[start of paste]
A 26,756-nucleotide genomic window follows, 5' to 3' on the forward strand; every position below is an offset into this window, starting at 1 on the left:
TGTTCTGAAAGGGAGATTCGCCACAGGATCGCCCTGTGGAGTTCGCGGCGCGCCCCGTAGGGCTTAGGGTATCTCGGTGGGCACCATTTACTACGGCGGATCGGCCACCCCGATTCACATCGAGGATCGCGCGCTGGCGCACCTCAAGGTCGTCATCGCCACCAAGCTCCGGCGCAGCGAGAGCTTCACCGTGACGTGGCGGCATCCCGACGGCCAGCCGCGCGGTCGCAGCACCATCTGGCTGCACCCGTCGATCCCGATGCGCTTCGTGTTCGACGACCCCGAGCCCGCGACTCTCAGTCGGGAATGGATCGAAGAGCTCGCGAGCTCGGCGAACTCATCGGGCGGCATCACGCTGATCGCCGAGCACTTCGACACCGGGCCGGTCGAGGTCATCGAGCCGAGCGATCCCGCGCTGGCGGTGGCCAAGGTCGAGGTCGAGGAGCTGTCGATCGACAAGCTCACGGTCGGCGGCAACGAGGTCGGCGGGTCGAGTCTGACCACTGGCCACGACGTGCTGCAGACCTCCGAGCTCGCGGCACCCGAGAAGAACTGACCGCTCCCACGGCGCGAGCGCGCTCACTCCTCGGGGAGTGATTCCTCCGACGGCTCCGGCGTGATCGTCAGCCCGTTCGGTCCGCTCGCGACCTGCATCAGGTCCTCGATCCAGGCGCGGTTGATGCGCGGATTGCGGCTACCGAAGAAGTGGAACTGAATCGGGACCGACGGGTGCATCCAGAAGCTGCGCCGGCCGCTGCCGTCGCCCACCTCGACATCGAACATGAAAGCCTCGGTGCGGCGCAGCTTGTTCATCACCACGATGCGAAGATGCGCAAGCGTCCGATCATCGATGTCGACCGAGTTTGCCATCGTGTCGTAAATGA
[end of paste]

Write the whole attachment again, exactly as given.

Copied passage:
A 26,756-nucleotide genomic window follows, 5' to 3' on the forward strand; every position below is an offset into this window, starting at 1 on the left:
TGTTCTGAAAGGGAGATTCGCCACAGGATCGCCCTGTGGAGTTCGCGGCGCGCCCCGTAGGGCTTAGGGTATCTCGGTGGGCACCATTTACTACGGCGGATCGGCCACCCCGATTCACATCGAGGATCGCGCGCTGGCGCACCTCAAGGTCGTCATCGCCACCAAGCTCCGGCGCAGCGAGAGCTTCACCGTGACGTGGCGGCATCCCGACGGCCAGCCGCGCGGTCGCAGCACCATCTGGCTGCACCCGTCGATCCCGATGCGCTTCGTGTTCGACGACCCCGAGCCCGCGACTCTCAGTCGGGAATGGATCGAAGAGCTCGCGAGCTCGGCGAACTCATCGGGCGGCATCACGCTGATCGCCGAGCACTTCGACACCGGGCCGGTCGAGGTCATCGAGCCGAGCGATCCCGCGCTGGCGGTGGCCAAGGTCGAGGTCGAGGAGCTGTCGATCGACAAGCTCACGGTCGGCGGCAACGAGGTCGGCGGGTCGAGTCTGACCACTGGCCACGACGTGCTGCAGACCTCCGAGCTCGCGGCACCCGAGAAGAACTGACCGCTCCCACGGCGCGAGCGCGCTCACTCCTCGGGGAGTGATTCCTCCGACGGCTCCGGCGTGATCGTCAGCCCGTTCGGTCCGCTCGCGACCTGCATCAGGTCCTCGATCCAGGCGCGGTTGATGCGCGGATTGCGGCTACCGAAGAAGTGGAACTGAATCGGGACCGACGGGTGCATCCAGAAGCTGCGCCGGCCGCTGCCGTCGCCCACCTCGACATCGAACATGAAAGCCTCGGTGCGGCGCAGCTTGTTCATCACCACGATGCGAAGATGCGCAAGCGTCCGATCATCGATGTCGACCGAGTTTGCCATCGTGTCGTAAATGA